In January 2008, employment in the U.S. hit a historic high of 138.4 million. Just over two years later, that figure had fallen considerably, reaching a 10-year employment low of 129.7 million in February 2010. Since hitting that low more than four years ago, the U.S. has added almost 8.3 million jobs but total employment is still 437,000 below the historic high reached in 2008. Only 15 states have gotten back to their pre-recession employment peak.

By Nicholas Johnson Vice President, State Fiscal Policy Center on Budget and Policy Priorities

When it comes to raising the minimum wage, the objection opponents most often make is that it will cost jobs. But the experience of numerous states proves otherwise.

The U.S. Department of Labor is using $100 million dollars of current funds to increase the use of apprenticeships in the workforce.  As part of President Obama's charge to Vice President Biden to build a stronger middle class, these competitive grants will allow state partnerships to develop and increase the use of internships that lead to employment.

On April 16, 2014, President Obama asked Vice President Biden to take the lead on investments necessary to assist individuals get trained with the skills needed to land a job. Following training the initiative strives to help hard-working Americans get placed in a good, middle class job.  The first effort offers competitive grants to partnerships of community colleges, employers and industry so they can create job-driven training programs.

During the Great Recession, states faced enormous challenges related to funding a number of vital programs. One of those programs was adequately financing their unemployment insurance trust funds, a program that originated in the 1930s. As a result of the doggedly high unemployment rates in so many states during the Great Recession and previous actions taken by states (such as expanding unemployment benefits and cutting unemployment insurance taxes), the unemployment insurance funds in a majority of the states were thrust into perilous shape. By 2013, the funding position of these funds improved as a result of an advancing economy and a series of actions initiated by states.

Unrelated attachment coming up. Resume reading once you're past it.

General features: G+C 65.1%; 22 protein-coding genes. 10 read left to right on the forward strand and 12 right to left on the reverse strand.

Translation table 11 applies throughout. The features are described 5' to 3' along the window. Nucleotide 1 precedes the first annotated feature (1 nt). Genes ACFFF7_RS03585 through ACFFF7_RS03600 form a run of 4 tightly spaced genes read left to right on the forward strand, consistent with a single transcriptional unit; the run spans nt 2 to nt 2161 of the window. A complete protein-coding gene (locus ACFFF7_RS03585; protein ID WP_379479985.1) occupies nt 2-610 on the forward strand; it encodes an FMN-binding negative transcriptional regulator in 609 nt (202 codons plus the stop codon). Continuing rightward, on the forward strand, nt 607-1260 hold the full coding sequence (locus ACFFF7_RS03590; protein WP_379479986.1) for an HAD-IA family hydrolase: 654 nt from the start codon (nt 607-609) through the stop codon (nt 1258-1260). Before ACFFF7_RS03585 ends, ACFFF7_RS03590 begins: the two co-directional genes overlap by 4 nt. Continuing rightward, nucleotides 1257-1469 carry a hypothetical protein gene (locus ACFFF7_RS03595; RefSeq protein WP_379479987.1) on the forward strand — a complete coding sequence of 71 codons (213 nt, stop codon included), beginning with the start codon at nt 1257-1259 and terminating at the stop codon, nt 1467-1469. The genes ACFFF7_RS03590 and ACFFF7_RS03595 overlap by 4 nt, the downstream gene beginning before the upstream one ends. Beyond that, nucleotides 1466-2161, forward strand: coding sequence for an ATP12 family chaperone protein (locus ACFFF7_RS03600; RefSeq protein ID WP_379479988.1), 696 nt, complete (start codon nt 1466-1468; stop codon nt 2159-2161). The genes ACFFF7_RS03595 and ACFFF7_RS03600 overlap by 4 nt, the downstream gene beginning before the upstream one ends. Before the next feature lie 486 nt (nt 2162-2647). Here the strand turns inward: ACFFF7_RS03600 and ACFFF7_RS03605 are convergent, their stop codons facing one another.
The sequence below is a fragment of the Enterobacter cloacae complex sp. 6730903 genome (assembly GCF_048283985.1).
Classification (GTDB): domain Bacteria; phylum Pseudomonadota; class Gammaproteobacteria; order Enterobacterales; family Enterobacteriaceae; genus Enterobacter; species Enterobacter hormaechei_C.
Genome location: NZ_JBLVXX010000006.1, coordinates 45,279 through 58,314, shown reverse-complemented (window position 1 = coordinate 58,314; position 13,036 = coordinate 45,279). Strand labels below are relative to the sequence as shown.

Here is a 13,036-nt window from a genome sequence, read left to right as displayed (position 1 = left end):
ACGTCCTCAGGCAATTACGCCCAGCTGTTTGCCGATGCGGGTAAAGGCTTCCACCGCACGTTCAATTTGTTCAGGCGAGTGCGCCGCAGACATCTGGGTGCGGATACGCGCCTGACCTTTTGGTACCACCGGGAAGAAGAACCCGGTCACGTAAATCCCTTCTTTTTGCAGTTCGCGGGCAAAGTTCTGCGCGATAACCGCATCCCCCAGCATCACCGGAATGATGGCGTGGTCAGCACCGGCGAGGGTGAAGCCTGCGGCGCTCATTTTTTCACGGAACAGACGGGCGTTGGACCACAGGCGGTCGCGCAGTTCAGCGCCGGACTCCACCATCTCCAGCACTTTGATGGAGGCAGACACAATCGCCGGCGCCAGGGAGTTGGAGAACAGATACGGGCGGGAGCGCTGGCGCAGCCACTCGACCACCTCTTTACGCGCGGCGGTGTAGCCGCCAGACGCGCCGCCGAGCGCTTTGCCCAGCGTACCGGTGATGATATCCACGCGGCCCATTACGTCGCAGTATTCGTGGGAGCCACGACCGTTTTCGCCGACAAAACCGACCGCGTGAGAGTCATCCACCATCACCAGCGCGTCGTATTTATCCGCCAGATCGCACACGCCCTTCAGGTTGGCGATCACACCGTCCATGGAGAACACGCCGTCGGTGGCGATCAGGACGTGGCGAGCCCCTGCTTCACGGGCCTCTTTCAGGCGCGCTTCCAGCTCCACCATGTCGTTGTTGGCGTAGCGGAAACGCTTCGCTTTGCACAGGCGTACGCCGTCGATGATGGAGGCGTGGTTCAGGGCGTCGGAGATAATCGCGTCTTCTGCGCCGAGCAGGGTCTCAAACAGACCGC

A 2011 study by Deloitte for the Manufacturing Institute found that American manufacturing companies could not fill as many as 600,000 positions—or 5 percent of manufacturing jobs—due to a lack of qualified candidates, and 56 percent of manufacturers anticipate that shortage will increase in the next three to five years. Technological advancements, particularly in the manufacturing area, mean that workers need more specialized skills to both get and keep jobs. To get to those skilled workers, companies must make a decision: Look for new, qualified employees or retrain their current workforce.

The issues state leaders from across the political spectrum can agree on are rare, but the promotion and cultivation of homegrown entrepreneurs might just be one of them. State leaders know entrepreneurs not only create jobs, but also contribute to an increase in wages and standards of living.

According to the Kauffman Index of Entrepreneurial Activity, which tracks new business creation across the U.S., Montana had the highest entrepreneurship rate in 2013 with 610 per 100,000 adults creating businesses each month during the year. Montana is followed by Alaska (470 per 100,000 adults), South Dakota (410 per 100,000 adults), California (400 per 100,000 adults) and Colorado (380 per 100,...

Like many programs, state tourism efforts took a significant hit during the Great Recession. Experts argue, however, that cutting tourism marketing programs can have long-term negative consequences for state economies.

With the end of tax season, CNBC has compiled some interesting graphics related to federal and state taxes. Using data from the Tax Foundation, the Internal Revenue Service and U.S. Treasury Department, the article details where federal and state revenues come from and how they are spent. The top three spending items for the federal government were Health and Human Services, Social Security and Defense. An interactive map of the United States allows users to see several state-level measures, including total taxes paid, average deductions and state tax rates. 

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